New Mexico: In Albuquerque, organizers estimated the crowd that marched from Tiguex park at 5,000; police said there were 1,500. [Albuquerque Tribune 5/2/06; Rocky Mountain Media Grok 5/2/06] Thousands also gathered in Franklin Park in Santa Fe. [RMMG 5/2/06] The New Mexican reported the Santa Fe crowd as "several hundred." [NM 5/2/06]

Arizona: In Phoenix, about 3,000 people turned out for protests at various locations. [Washington Times 5/2/06] More than 20 people protested outside the closed Phoenix branch of the IFCO Systems pallet company, which was hit by nationwide immigration raids on Apr. 19 [see INB 4/22/06]. [Baltimore Sun 5/2/06] In Tucson, organizers said 3,000 or more people took part in a "Day of Action" at Armory Park which included a student teach-in, a community-services fair and a voter-registration drive. [Arizona Daily Star (Tucson) 5/2/06] Demonstrations were also held in Yuma and Bullhead City. [ADS 5/3/06 from AP]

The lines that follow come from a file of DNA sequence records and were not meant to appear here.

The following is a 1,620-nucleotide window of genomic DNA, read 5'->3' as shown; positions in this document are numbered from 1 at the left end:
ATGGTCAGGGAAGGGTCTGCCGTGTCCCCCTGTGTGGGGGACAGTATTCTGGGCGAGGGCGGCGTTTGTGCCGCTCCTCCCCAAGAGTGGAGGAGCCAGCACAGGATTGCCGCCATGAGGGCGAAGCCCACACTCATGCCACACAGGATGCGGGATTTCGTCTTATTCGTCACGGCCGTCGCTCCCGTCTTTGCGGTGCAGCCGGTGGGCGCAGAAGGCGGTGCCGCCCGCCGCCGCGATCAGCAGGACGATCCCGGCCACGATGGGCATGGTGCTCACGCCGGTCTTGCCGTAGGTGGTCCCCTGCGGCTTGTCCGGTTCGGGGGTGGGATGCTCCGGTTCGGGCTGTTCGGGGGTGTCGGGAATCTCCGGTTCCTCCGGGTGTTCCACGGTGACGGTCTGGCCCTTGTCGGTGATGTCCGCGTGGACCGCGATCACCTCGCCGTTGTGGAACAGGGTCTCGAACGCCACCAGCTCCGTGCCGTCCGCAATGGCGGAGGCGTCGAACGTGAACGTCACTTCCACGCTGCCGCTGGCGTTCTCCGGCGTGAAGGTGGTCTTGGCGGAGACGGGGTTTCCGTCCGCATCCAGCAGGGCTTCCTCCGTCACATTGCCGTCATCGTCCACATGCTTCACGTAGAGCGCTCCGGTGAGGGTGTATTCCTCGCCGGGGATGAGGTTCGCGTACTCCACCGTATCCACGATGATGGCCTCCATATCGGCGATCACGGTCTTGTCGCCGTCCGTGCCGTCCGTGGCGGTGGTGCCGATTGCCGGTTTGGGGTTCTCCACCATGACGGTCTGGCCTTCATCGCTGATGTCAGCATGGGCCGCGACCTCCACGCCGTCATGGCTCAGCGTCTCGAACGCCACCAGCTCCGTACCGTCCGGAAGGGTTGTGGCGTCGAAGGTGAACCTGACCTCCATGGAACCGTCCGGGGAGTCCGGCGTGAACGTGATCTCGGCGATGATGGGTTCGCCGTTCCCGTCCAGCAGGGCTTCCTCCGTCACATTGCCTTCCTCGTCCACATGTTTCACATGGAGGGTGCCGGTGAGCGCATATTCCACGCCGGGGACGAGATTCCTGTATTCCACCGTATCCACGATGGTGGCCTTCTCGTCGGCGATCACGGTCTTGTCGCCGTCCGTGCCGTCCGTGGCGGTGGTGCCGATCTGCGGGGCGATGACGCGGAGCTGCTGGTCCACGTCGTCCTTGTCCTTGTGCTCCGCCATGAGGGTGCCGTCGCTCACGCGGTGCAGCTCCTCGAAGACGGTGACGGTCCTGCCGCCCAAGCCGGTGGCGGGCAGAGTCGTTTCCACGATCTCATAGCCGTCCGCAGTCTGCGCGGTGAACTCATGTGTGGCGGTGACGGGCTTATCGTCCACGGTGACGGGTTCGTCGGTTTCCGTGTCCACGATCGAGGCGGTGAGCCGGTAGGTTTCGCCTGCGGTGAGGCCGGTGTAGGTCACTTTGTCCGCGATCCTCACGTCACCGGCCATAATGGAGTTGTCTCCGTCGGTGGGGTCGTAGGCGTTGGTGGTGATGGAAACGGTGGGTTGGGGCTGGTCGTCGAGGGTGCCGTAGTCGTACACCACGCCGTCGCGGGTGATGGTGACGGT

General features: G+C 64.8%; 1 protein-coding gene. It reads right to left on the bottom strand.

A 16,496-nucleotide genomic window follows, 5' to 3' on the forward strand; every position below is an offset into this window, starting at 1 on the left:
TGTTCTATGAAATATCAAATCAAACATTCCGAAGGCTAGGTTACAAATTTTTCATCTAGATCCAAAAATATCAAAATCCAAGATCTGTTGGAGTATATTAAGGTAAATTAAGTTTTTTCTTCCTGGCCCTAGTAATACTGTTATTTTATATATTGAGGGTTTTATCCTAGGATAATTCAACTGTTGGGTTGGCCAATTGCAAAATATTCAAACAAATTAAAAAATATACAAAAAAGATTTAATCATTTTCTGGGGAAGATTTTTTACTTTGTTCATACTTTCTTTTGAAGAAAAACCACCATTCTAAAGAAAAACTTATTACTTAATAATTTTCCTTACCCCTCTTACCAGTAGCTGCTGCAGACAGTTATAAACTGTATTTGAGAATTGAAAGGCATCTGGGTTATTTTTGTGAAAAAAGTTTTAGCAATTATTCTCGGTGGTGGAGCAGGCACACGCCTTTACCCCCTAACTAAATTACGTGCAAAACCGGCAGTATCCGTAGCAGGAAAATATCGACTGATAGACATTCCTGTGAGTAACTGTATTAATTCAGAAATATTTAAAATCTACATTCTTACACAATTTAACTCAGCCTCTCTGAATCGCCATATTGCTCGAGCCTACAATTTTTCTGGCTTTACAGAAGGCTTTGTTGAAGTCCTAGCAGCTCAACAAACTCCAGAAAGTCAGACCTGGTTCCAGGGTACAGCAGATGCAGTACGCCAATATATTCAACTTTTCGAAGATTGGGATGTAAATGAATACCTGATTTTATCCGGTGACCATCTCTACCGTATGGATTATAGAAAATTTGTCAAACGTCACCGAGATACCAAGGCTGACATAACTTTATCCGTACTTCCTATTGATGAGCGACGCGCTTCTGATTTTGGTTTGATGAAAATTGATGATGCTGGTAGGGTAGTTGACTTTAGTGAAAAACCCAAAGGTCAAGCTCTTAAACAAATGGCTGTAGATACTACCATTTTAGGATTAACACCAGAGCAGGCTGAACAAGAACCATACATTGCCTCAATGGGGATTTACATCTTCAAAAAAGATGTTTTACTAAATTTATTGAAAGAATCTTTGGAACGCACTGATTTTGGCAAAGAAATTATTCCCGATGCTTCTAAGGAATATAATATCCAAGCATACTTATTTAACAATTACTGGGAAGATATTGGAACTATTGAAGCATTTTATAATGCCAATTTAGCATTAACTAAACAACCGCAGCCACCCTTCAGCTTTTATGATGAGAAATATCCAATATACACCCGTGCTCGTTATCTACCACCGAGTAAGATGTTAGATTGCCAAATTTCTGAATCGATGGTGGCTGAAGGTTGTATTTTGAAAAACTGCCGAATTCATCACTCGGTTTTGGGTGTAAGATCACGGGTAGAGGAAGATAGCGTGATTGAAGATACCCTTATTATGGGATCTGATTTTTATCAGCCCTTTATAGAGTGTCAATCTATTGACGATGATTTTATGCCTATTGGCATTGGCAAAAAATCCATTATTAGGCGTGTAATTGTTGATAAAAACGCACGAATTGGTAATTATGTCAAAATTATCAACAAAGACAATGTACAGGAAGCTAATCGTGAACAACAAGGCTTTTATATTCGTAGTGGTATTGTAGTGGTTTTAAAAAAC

Colorado: In Denver, an estimated 75,000 people--more than one-sixth of the city's population--marched through downtown. [Baltimore Sun 5/2/06] Several Denver area school districts reported absentee rates at some schools as high as 74%. [Rocky Mountain News (Denver) 5/3/06] Nearly 100 people marched in Telluride. [Telluride Daily Planet 5/2/06] Hundreds gathered at the Boulder Band Shell at noon. [New West Network 5/1/06] A small rally was held in Durango. [RMMG 5/2/06]

Idaho: A small demonstration was held in Boise. [RMMG 5/2/06]

Montana: Small demonstrations took place in Missoula and Billings. [RMMG 5/2/06]

Utah: In Wendover, by the Nevada border, more than 500 people marched 2 miles carrying placards and US flags, chanting "USA, USA, USA" and "Utah, Utah, Utah." [Salt Lake Tribune 5/2/06]